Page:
Opinion | Health minister, Coronavirus, and English language fluency nonsense
In recent days, the newly appointed minister of health Elizabeth Achuei Yol has come under intense criticism from many South Sudanese, most of whom mocked the minister on social media platforms. The minister was condemned because she incorrectly pronounced the COVID-19 or Coronavirus at a news conference in the capital, Juba. The health minister’s English proficiency was also savagely ridiculed. Addressing the media to update the nation about Coronavirus pandemic, the minister was visibly struggling with English, trying to find the right words—it was unquestionably an embarrassment for a national minister in a public setting. Her performance at the news conference gave new ammunition to her critics, adding fuel to a seemingly slow-burning fire of her political career, which appears to have a convoy of fuel tankers lined up by mysterious political adversaries. In this opinion piece, I will argue that being fluent in a foreign language is not a measure of human intelligence and that those who lambasted the minister for her incorrect articulation of Coronavirus have missed the point.
There is a presumption, though not always reliable, that criticizing a person who is in power is good because it allows the person to make some leadership improvements. Minister Elizabeth fits within the meaning of this belief. However, nearly all the allegations that have been leveled against her because she does not speak what some of her critics branded as “good English” are absurd. This raises questions if those who denounced her English ability have a logical explanation to support their assertions.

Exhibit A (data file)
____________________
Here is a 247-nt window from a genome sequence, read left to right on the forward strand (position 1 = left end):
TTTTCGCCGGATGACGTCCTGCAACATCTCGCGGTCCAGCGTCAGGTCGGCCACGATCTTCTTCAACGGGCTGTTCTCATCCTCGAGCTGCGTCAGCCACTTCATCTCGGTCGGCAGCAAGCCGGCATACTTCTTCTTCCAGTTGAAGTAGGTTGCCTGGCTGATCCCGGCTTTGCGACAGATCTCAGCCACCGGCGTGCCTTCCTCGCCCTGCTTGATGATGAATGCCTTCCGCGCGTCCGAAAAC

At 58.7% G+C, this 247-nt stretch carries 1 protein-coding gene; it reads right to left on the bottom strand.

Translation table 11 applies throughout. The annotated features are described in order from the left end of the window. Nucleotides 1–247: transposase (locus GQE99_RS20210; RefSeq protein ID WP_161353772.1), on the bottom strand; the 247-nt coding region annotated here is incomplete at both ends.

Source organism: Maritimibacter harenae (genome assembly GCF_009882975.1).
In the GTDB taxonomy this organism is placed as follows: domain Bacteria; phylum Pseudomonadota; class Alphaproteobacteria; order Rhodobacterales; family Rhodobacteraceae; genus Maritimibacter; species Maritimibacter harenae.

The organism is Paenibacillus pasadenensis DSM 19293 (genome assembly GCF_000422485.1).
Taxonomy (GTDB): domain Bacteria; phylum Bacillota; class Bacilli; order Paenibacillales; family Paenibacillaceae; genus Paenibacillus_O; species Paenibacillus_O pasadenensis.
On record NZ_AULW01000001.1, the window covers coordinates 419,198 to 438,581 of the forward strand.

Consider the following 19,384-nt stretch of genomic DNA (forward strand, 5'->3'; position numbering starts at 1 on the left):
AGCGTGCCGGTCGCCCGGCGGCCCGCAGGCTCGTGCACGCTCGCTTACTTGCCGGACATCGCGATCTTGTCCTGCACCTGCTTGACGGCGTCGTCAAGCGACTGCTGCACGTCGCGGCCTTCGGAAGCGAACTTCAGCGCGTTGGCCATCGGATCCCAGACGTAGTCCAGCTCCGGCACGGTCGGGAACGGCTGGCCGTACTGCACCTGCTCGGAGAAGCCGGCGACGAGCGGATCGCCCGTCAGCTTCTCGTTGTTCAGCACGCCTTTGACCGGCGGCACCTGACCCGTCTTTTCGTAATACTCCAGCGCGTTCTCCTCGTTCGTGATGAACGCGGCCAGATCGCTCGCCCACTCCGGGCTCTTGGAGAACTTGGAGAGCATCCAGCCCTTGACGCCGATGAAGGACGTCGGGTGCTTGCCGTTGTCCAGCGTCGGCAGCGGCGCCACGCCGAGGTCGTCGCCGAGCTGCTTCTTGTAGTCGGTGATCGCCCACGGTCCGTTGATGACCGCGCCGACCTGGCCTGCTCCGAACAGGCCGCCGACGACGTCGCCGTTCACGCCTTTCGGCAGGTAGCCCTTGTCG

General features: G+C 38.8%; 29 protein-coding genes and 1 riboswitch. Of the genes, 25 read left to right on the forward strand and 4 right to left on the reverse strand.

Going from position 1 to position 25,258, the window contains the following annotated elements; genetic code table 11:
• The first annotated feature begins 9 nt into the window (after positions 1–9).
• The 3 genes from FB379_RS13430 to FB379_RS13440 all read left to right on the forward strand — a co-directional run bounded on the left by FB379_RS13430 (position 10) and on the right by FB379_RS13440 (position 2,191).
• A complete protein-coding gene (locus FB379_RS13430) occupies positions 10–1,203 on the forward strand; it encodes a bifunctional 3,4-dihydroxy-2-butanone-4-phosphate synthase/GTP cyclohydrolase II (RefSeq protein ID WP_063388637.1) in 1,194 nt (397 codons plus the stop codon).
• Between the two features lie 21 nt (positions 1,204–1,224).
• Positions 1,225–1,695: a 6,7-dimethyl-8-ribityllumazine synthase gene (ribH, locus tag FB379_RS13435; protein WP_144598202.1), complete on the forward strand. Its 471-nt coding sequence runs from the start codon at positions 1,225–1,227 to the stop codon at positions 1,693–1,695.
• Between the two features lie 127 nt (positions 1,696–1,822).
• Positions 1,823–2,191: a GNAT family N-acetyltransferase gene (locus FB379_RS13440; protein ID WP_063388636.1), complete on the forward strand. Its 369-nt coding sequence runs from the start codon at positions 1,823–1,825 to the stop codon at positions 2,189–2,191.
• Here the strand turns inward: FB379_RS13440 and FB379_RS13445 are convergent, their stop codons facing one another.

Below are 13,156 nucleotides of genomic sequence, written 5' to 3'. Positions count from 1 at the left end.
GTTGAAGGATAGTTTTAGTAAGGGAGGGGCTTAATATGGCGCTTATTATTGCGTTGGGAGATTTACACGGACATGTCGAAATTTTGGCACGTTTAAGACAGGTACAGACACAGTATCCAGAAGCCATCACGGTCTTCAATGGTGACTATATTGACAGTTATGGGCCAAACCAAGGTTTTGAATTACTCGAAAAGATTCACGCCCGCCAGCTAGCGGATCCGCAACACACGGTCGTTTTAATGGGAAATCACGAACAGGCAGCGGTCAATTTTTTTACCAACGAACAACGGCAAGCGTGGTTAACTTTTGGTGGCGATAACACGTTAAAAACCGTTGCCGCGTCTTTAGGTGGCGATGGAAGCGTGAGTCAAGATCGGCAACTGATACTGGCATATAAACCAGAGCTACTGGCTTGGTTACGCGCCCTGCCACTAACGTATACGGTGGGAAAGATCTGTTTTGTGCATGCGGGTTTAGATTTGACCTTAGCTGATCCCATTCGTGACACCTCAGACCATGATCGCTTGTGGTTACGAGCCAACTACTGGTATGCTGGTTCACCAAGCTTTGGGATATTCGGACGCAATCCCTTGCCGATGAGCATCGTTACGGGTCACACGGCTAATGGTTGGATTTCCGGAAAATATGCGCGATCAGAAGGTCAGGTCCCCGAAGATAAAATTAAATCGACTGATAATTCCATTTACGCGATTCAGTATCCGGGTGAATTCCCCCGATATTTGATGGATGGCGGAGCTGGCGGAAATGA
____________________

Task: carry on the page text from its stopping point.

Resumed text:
Does South Sudan’s constitution ban anyone who does not speak perfect English from holding a national portfolio?
The above question speaks for itself. The constitution does not say only good English speakers should be in leadership roles. The ordinary citizens of South Sudan would like to know if English is a must-know-language for those who seek high-profile positions at the national, state, or local levels.
There is no question in my mind that English is the official language of South Sudan, but this constitutional acknowledgment does not prove that trashing a South Sudanese minister who does not speak good English. This thinking reminds me of some South Sudanese who shamelessly believe that knowing a foreign language or being fluent in English is a sign of good leadership. One wonders if the people who think in this wrong way know what they are talking about. I would like readers to understand that the Republic of South Sudan is a multilingual country and that accusing someone of incompetence because that person lacks the right foreign language skills is a mere joke. This is like Mr. X asserting that he only feels good whenever he listens to a song in a foreign language instead of his native tongue. This could be seen as a sign of low self-esteem—or perhaps, a classic display of cultural inferiority. Besides, those who believe that knowing the English language makes a good minister should also note that the people of South Sudan are globally recognized by their unique diversity and languages, not by how they speak in English. I wish minister Elizabeth Achuei addressed the nation in Juba’s Arabic. The people of South Sudan know Juba’s Arabic is a broken version of the Arabic language strictly spoken in South Sudan.